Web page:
‘Light is stored up for the righteous,” writes the Psalmist. In the Torah, light is created on the first day. Yet the sun is not fashioned until the fourth day. The Rabbis teach that the light of the first day is a mystical light; one day it will be liberated by our goodness.
The idea of a potential for light sewn into the fabric of creation, ready to burst forth, reminds us that goodness is not only a creation, but a liberation of powers that exist. The deed awaits. In order to liberate that light we need to be not only creators, but conduits.
Plato wrote, “We can forgive a child who is afraid of the dark; the real tragedy is when men are afraid of the light.” It is easy to be afraid of the power of our own achievements. Literature and mythology are filled with characters, like Gollum in “Lord of the Rings,” whose narrowness or fear prevent them from stepping into the light. Still, the light has been waiting since the well-named dawn of time. We need only acknowledge and channel it to illuminate God’s world.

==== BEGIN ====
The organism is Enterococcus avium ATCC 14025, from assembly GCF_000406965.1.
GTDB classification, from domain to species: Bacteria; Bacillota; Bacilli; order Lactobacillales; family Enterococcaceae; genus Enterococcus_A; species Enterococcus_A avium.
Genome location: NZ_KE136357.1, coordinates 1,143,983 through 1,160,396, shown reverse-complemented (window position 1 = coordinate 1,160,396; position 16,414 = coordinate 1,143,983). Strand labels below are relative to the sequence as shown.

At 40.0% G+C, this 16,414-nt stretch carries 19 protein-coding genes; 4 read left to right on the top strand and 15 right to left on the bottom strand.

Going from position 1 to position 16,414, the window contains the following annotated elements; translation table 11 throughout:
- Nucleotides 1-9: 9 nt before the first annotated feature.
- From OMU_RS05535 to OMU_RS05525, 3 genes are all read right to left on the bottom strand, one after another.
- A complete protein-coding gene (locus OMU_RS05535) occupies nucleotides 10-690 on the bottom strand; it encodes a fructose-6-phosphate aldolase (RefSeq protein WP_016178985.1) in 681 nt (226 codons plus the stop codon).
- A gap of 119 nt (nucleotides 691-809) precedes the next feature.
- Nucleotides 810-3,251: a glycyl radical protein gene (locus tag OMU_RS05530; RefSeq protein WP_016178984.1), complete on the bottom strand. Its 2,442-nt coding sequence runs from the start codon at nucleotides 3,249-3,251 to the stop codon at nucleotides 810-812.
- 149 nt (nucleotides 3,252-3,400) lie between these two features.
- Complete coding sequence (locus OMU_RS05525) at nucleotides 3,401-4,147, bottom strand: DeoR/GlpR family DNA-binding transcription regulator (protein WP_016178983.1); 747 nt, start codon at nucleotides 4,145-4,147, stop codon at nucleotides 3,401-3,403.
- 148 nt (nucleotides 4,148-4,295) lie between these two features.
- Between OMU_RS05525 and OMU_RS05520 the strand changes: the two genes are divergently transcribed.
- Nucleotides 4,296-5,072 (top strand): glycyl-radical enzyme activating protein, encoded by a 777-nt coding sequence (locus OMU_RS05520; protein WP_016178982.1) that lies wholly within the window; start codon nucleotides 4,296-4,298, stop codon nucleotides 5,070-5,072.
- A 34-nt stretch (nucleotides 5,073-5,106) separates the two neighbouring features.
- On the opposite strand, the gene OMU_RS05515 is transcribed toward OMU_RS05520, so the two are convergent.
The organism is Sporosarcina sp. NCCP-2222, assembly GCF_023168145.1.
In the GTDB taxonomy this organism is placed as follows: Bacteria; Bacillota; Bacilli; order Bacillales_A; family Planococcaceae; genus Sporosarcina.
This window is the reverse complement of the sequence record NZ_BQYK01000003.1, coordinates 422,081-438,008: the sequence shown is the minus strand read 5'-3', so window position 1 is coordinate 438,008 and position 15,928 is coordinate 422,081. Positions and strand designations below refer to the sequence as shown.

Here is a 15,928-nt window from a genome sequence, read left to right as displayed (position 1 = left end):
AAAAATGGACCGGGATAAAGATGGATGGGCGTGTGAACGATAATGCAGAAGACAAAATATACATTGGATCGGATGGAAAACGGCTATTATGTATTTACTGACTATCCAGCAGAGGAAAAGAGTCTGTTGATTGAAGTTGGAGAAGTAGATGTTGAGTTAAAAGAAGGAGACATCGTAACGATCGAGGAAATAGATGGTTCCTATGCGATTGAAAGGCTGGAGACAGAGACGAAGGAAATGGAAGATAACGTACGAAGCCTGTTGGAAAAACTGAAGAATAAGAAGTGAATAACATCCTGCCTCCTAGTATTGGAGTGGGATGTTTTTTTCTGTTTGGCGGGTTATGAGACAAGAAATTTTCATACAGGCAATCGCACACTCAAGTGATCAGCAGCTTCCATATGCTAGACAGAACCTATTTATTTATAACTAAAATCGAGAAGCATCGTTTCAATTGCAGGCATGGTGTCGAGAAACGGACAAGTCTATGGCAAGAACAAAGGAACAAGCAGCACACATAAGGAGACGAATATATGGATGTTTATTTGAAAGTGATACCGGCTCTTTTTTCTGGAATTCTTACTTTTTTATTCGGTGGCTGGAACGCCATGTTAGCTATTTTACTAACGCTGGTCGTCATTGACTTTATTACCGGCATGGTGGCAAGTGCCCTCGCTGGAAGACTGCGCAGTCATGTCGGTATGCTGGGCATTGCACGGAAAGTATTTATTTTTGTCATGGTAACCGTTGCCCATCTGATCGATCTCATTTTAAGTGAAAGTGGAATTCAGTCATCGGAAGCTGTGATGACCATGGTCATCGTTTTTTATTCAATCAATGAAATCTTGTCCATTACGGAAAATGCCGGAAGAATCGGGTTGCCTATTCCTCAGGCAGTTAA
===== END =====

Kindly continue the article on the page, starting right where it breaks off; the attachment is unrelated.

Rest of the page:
Rabbi David Wolpe is spiritual leader of Sinai Temple in Los Angeles. Follow his teachings at www.facebook.com/RabbiWolpe.
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